(Written by Ken Johnson) I once received the compliment, “You are the best recruiter we have ever had.” I honestly was pretty surprised about that statement. I didn’t believe I did anything particularly revolutionary…or do I? As I thought about it, perhaps I do things a little differently. To begin, remember the three R’s of recruiting: Relationships, Right fit, and Rhythm.
Relationship. I always seek to recruit out of relationship. Truly, all of ministry is relationship, but recruiting especially so. I know that in order to have an effective ministry I need to be in relationship with every person who works directly under me. This will vary for each person and each ministry dependent upon size and structure. Large programs (over 200 volunteers) will require leaders to be in relationship with key leaders. Small programs (under 100 volunteers) will allow the leader to be in contact with every person.
In my current setting, my program is just the right size to be able to have an adequate relationship with each person who serves in my ministry. I know each person’s name, family background, and ministry area. For some I even know hobbies, joys, and past experiences. This is invaluable as I seek to either affirm what they are doing or recruit them to move into a new area of ministry. Without that relationship, I am either a voice on the phone or a face up front making an announcement. With that relationship, I am a person who cares about them and their real felt needs.
As my program expands, the direct relationships will be strained. My focus will have to shift from my direct volunteers (i.e. Sunday School teachers) to my immediate volunteers (i.e. service coordinators). These people will then pass on the relationship to those who serve under them. They will be required to know every person in the same capacity I currently do. The relationships that they develop will empower them in recruiting their current volunteers.
This works great for those who already work underneath you, but what do you do when you are seeking to recruit a new volunteer? The key again is relationship. The more you know about the person you are seeking to recruit, the more effective you’ll be. Getting to know that person’s dreams, excitements, joys, family, etc. will help you because then they feel like they are being recruited by a friend, rather than a position or an office. The closer the relationship, the easier it can be to recruit.
Right Fit. The second factor in recruiting is the “Right Fit.” As you recruit the person, always recruit to their strengths. Out of the relationship you have developed with this person, remember what their joys and excitements are. Find a spot that excites them. The more excited they are about what they are doing, the more they will fit into the right spot and the more they will stay for a long time.
One of the biggest fallacies of recruitment is recruiting to the wrong position. Wonderful Christ-like servants will volunteer because of a need but not because they are passionate about what they are doing. They become band-aids for a hole instead of a committed volunteer.
Whenever you recruit have clear expectations and job descriptions so that the volunteer will know what they are getting into prior to getting into it. This will also help to insure the right fit because they’ll know that they are getting into something designed for them that they’ll enjoy.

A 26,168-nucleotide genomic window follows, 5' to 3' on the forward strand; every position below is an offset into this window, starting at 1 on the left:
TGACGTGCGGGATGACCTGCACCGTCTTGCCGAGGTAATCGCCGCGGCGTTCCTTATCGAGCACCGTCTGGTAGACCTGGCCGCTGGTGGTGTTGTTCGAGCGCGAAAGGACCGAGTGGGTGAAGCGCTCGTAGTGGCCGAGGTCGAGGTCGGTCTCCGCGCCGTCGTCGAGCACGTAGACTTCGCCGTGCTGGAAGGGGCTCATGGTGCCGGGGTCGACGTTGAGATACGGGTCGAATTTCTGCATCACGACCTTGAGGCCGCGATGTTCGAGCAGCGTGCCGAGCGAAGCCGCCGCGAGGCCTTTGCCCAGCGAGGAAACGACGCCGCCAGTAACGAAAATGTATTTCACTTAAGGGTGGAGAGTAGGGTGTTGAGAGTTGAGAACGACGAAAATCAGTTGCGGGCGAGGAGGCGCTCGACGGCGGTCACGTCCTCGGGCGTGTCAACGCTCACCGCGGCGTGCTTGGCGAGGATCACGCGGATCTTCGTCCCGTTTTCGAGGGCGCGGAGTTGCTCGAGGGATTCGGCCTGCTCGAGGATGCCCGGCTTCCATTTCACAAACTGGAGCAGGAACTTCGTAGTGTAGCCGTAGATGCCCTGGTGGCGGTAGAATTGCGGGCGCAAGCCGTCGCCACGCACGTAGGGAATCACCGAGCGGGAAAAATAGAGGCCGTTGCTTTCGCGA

Rhythm. The final aspect of recruiting is to give the volunteers a good pace to work with as they move into this new ministry. Don’t throw the volunteers to the lions! Whenever I am trying to recruit a new volunteer, I will give them some time to try things out prior to putting them in leadership. This might consist of learning under someone for some time, it might consist of just visiting the program, or it might consist of spending time praying about becoming a volunteer prior to jumping in.
This slow process will help a volunteer to know that they have time to move into the role that they are assuming rather than just being thrown in the first week they say they are interested. This is a very respectful way of recruiting which will help the volunteers to know that they are loved and cared for. The easier the transition, the more likely they are to stick around in the long run and make a real commitment to long-term ministry.
Once you have recruited some key volunteers, do not forget to find ways to sustain their hearts and spirits. Encourage them constantly! Write notes, make phone calls, and remember birthdates. Anything you can do to continue to build the relationship you have with the volunteer will help them to want to stay. They’ll know that they are loved and cared for. The better the volunteer feels about what he or she is doing, the more that person will want to stick around (and even do recruiting for you).
I was once told I was a good recruiter, perhaps that is so. Truly, I am good at building relationships, finding the right spot for the volunteer, slowly working them into the program, and continue to encourage that person in what they are doing. It results in good recruiting because people will want to work in a place where they know that their leader knows them and wants to be with them.
Ken Johnson is currently Director of Children’s Ministries at Campus Bible Church of Fresno, California.